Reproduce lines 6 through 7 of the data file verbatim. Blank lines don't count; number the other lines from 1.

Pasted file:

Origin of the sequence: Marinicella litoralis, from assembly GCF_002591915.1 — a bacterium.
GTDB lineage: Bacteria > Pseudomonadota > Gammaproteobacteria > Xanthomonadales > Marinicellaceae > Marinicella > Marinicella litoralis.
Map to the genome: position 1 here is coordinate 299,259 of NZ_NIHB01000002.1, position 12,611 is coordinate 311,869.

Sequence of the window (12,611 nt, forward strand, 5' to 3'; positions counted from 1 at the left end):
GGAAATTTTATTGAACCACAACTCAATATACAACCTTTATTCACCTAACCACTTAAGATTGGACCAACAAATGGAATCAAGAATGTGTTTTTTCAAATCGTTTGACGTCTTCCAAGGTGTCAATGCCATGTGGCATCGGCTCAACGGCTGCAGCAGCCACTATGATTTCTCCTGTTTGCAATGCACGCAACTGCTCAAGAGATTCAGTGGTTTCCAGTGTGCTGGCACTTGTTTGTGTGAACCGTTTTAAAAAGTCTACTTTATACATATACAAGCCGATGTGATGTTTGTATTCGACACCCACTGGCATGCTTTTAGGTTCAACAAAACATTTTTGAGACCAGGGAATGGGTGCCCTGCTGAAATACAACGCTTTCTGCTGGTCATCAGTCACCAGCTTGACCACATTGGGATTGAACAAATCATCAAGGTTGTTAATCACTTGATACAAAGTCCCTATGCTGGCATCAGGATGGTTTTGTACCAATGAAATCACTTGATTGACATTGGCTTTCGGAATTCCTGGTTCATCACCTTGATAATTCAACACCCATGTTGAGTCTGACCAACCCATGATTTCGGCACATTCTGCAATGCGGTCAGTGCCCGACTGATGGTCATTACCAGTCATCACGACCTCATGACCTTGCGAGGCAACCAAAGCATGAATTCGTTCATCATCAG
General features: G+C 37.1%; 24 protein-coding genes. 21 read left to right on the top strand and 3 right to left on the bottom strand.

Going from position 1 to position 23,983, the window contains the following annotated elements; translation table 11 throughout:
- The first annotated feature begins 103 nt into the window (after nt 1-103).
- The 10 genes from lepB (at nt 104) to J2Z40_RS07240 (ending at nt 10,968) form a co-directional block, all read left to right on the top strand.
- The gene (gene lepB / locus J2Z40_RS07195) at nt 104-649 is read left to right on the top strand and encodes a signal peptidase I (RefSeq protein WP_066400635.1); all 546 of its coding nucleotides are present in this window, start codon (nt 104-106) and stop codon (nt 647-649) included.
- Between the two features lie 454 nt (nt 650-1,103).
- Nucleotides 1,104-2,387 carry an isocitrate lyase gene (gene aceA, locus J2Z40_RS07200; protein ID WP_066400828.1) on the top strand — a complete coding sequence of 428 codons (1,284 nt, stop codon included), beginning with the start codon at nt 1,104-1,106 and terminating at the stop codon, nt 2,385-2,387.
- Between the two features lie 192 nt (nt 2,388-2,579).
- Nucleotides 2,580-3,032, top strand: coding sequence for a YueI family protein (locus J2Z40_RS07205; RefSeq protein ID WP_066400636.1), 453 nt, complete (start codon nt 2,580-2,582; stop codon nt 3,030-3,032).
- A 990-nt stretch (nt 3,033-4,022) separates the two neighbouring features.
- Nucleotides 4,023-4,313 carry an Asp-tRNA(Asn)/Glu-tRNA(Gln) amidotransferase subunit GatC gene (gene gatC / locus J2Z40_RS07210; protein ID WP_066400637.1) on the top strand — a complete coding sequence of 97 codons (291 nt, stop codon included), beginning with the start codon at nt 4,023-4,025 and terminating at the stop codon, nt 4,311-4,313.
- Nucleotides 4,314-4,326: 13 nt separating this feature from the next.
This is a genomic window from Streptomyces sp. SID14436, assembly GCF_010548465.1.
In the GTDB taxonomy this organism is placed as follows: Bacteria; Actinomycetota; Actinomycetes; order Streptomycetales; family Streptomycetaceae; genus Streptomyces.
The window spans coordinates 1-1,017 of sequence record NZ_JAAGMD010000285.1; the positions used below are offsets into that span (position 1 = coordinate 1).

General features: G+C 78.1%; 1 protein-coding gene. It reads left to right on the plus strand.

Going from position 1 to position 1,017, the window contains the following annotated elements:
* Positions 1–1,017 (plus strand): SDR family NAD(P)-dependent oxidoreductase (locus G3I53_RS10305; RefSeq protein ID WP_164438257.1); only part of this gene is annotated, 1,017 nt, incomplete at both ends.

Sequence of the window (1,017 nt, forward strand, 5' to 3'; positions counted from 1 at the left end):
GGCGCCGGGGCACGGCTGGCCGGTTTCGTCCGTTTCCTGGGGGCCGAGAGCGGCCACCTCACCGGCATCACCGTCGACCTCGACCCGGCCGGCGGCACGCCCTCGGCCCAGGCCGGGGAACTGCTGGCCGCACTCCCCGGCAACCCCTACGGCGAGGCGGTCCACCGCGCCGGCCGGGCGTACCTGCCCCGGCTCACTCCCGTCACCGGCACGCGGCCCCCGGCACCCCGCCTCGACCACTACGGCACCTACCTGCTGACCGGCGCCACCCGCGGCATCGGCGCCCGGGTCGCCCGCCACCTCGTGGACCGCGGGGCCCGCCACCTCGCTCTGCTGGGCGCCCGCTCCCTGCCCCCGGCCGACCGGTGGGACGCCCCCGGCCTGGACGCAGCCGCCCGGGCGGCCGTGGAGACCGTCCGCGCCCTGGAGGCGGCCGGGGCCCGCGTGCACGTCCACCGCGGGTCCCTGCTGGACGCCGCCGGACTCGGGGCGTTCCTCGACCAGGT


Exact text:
General features: G+C 37.1%; 24 protein-coding genes. 21 read left to right on the top strand and 3 right to left on the bottom strand.

Going from position 1 to position 23,983, the window contains the following annotated elements; translation table 11 throughout: